You'll be expected to have money available for a down payment when you ask your lender for a mortgage. The CMHC says down payments generally range from 5 to 25 percent of the purchase price.

The larger the down payment, the smaller the mortgage, and the less interest you will pay in the long run. Also, the amount of down payment will determine if you have to buy mortgage insurance. Mortgage insurance protects the lender if you don't make your payments. It doesn't protect you, the buyer. You pay the premium.

When you know how large a mortgage you can afford, you're ready to decide the conditions of the mortgage:

- the length of the amortization period;
- the term, or length, of the actual loan;
- the method of repayment;
- the frequency of your payments;
- the type of interest rate: fixed or variable; and
- the type of mortgage: conventional or high-ratio, open or closed.

Amortizing a mortgage means paying the debt off over a specific period of time. You make regular installments to repay the principal (the amount that you borrowed) and pay for the interest. Mortgages are usually amortized for between 5 and 25 years. The following example shows how much more you will pay by taking a longer amortization period.

Mortgage: $60 000 – Interest Rate: 4.9 percent

Amortization period (Years) |
Monthly Payment | Total Cost (Assumes the interest rate remains the same) |
---|---|---|

10 | $633.46 | $76 015.20 |

15 | $471.36 | $84 844.80 |

18 | $418.59 | $90 415.44 |

20 | $392.60 | $94 240.80 |

25 | $347.27 | $104 181.00 |

Term is the length of time for which the loan is issued. The term is usually much shorter than the amortization period, which states the time within which the entire mortgage is to be repaid.

The term is important, because your interest rate may be fixed according to the term. (See *Type of interest rate*.)
Suppose you get a $60 000 mortgage amortized over 20 years at 4.9 percent for a five-year term. The balance of the mortgage is due at the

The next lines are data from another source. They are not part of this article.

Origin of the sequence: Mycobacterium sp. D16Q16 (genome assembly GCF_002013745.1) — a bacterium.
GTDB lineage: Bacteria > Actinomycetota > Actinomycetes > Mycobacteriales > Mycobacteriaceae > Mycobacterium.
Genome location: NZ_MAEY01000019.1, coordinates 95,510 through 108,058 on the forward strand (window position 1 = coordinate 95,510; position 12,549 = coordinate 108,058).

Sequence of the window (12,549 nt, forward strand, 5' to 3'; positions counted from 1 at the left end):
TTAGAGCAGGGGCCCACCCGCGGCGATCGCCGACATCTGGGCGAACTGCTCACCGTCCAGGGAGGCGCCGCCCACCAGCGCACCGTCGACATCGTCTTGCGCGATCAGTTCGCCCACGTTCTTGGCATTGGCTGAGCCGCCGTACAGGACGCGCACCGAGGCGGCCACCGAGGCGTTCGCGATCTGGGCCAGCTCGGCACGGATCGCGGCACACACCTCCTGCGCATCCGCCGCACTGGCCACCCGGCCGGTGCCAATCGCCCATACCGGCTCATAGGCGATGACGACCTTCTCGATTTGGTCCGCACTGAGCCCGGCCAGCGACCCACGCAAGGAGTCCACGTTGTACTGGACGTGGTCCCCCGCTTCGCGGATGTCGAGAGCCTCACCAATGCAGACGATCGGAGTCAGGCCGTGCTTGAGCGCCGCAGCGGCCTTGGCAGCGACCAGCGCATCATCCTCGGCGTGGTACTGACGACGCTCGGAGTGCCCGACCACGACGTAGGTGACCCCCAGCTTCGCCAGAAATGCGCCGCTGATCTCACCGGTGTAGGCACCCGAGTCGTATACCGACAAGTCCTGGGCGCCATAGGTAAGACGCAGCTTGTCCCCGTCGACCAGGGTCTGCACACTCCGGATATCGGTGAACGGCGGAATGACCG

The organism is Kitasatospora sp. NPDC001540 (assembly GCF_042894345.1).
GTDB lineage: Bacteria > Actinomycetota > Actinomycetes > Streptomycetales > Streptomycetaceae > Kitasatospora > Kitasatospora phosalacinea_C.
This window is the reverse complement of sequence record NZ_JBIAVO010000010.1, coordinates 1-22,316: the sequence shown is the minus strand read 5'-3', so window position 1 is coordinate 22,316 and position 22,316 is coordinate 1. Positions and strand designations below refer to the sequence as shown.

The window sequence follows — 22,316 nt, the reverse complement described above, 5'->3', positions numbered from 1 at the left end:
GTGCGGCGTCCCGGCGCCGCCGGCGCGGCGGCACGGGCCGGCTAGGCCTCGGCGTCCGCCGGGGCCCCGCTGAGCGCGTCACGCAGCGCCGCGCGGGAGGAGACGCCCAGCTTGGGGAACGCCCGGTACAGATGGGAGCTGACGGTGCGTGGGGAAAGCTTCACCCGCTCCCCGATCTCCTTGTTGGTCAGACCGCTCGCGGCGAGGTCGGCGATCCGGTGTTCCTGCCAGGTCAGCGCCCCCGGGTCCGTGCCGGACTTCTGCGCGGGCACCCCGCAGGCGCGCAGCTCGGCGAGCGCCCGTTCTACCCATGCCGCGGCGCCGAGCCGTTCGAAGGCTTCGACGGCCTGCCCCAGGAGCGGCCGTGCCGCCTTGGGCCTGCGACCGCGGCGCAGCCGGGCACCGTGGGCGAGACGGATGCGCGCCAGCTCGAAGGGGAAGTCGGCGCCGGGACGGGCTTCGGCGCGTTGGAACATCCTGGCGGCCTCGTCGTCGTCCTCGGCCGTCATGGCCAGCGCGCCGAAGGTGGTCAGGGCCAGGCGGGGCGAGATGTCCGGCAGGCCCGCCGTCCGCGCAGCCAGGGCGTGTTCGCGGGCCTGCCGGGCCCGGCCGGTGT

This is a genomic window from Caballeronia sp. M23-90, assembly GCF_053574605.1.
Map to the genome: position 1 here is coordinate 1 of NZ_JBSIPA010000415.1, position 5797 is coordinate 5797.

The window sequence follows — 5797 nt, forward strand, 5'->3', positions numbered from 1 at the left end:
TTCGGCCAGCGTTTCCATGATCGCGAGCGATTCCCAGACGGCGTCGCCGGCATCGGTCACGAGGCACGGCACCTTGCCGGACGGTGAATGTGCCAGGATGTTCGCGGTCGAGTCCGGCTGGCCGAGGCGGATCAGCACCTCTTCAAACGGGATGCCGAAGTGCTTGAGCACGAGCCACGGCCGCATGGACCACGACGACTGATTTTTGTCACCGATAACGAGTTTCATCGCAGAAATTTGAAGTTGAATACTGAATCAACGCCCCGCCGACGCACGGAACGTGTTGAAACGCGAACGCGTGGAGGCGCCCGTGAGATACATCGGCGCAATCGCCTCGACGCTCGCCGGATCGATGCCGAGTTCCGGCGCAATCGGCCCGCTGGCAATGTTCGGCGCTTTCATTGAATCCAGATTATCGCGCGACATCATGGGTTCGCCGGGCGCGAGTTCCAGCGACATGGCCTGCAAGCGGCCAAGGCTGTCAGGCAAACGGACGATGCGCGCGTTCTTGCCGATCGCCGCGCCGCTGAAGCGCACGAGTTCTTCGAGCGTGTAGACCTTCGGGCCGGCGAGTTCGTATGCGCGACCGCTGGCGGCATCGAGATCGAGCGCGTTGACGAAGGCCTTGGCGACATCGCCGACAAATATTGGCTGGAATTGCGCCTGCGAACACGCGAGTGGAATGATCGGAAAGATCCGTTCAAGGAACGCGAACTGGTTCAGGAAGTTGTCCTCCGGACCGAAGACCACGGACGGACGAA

end of five years. Unless you can pay off your mortgage at the end of
five years, you
must renew and renegotiate your mortgage.

The interest rate when you renew may be higher or lower than the previous rate. If the interest rate is higher, your monthly payment increases. If you want the monthly payment to remain the same, you may want to lengthen the amortization period (but this will cost more money in the long run). If the interest rate is lower when you renew, your monthly payment is lower. You may want to have the same monthly payment and shorten the amortization period, which saves you money over the life of the mortgage.

Deciding on a term depends partly on whether you think the interest rate will go up or down. When the interest rate is low, many consumers lock in the rate for long terms. When the rate is high, or fluctuating greatly, many consumers choose shorter terms. You may want to get advice from several sources.

There are different ways to repay your mortgage. The most common way is to "blend" the payment of principal and interest. Each month, the amount of your payment that goes to interest decreases slightly, and the amount that goes to principal increases slightly. In the early years of the amortization period, most of your payment pays interest on your loan. Toward the end of the amortization period, most of your payment pays principal.

If you negotiate a mortgage with weekly payments, you make a few extra payments per year. However, you pay less interest.

For example, let's say that your monthly payment is $600. In one year, you pay $7200 ($600 x 12).

By making weekly payments, you pay $150 each week ($600 divided by four). In one year, you pay $7800 ($150 x 52). Interest is calculated on the principal of the mortgage, so having a smaller principal means that you pay less interest.